Ethics, morals, the law: should capital punishment be enforced in certain cases?

TEMP ORARY November 28, 2012 0

If you’re one of those folks who haven’t been eyeball-bleedingly busy (not me!) over the past few weeks, you may have the time to occasionally sit down, relax and turn on the American horror story that is the news. Because I’m not one of those people — I spend most of my downtime dabbing my eyes to make the bleeding stop — I need to rely on other sources of media for my information regarding the outside world; I turn to the Internet and what an awful experience that is. Unlike the 6 o’clock news on TV, where you know there is nothing good coming your way, the evil and grime of the world is able to sneak up on you on the Internet. They use pictures of kittens and live-stream puppy cameras to distract you, then, before you know it, war, famine, death, and AIDS are unmercifully stomping you into a coma in front of your monitor.
Now, while prancing through the minefield that is the Internet, I stumbled upon this gem that you may or may not be privy to: Hubert L. Michael Jr., murderer, has had his execution pardoned for at least two weeks after a U.S. Supreme Court ruling because of issues pertaining to his deteriorating mental health. Understandable, right? He has his life sentence extended so the prosecution can thoroughly investigate every odd end of the case. We don’t want to kill an innocent man. The good news is that he’s had since 1993 — the year of the kidnapping, alleged rape and murder of 16-year-old Trista Eng at the hands of Michael — to decide whether he is in proper psychological order to be executed. In 1994, Michael pleaded guilty to the murder and accepted the death penalty. In 2004, he changed his mind. Now, 18 years after the fact, it is yet to be determined whether Michael will be the first person executed in the state of Pennsylvania since 1999.
This leads us, as human beings, to the discussion surrounding capital punishment: yes or no, right or wrong? I don’t know; you don’t know; and we, as human beings, don’t know the answer to those questions. It’s that teeth-grindingly simple. No one is perfect, so no one can be a completely objective judge. There can be no suspension of our own individual moral codes and feelings as they pertain to a subject of this magnitude.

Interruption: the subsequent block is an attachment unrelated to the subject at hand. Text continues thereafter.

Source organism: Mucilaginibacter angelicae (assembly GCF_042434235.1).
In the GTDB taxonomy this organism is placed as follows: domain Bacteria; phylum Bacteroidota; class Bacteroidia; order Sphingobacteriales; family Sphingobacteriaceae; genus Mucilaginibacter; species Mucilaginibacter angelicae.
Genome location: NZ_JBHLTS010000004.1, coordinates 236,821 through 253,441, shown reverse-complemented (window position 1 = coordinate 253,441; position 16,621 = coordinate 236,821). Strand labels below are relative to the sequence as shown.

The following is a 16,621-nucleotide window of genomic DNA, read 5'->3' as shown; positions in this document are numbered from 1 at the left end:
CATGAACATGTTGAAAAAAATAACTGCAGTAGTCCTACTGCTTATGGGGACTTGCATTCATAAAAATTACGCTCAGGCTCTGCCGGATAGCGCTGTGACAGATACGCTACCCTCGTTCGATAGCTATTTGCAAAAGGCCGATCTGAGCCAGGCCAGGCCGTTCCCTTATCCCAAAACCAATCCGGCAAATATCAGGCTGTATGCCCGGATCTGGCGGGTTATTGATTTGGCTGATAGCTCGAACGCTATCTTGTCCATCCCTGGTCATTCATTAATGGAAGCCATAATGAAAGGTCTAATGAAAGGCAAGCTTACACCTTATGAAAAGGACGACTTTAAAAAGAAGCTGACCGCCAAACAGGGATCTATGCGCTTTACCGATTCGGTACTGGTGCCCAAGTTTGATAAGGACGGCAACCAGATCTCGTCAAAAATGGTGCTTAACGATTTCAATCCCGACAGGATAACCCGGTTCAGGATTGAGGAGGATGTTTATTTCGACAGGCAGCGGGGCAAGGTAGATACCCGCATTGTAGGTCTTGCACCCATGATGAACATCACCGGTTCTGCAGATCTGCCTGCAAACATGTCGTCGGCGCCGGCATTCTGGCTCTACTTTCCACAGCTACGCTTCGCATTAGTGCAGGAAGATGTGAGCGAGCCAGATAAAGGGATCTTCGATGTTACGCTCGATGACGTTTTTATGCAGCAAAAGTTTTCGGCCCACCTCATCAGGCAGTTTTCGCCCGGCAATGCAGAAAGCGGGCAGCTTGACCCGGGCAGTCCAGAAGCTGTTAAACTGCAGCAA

In my eyes, the most morally reassuring argument against the death penalty is the belief in everyone’s deserved second chance. Because we are not perfect; in some cases, we’re able to see that killing someone else won’t bring back a loved one or that we can’t fill the void in our lives with the death of another individual deemed guilty. That’s powerful because it shows you that good can triumph over evil, in a way: we can forgive in the most extreme circumstances.
A less morally high route also suggests that there are worse punishments than death. Let the convicted suffer in prison for the rest of their lives. On top of that, it costs upwards of six figures per year to maintain the equipment used for lethal injections –– Pennsylvania’s preferred method of killing people.
The flip side of the argument calls for the guilty party’s head on a platter: we want them dead, and we want it now. You, the accused, screwed up; you had your chance and blew it. Morbid but just in some people’s eyes. I’ve tried to look at both sides of the argument and from a legal and moral standpoint, I can’t be objective enough to say that one side is a clear-cut right or wrong.
The one heavy-handed decision I can get behind, however, is capital punishment used against those who hurt children. If you, as an individual, are able to bring yourself to a point in life where abusing, attacking or harming children to any serious degree — but at the same time, within reason, as a smack on the head for being an idiot kid isn’t the same as having your teeth knocked out — your right to live on the same planet as me, in my eyes, has been forfeited.

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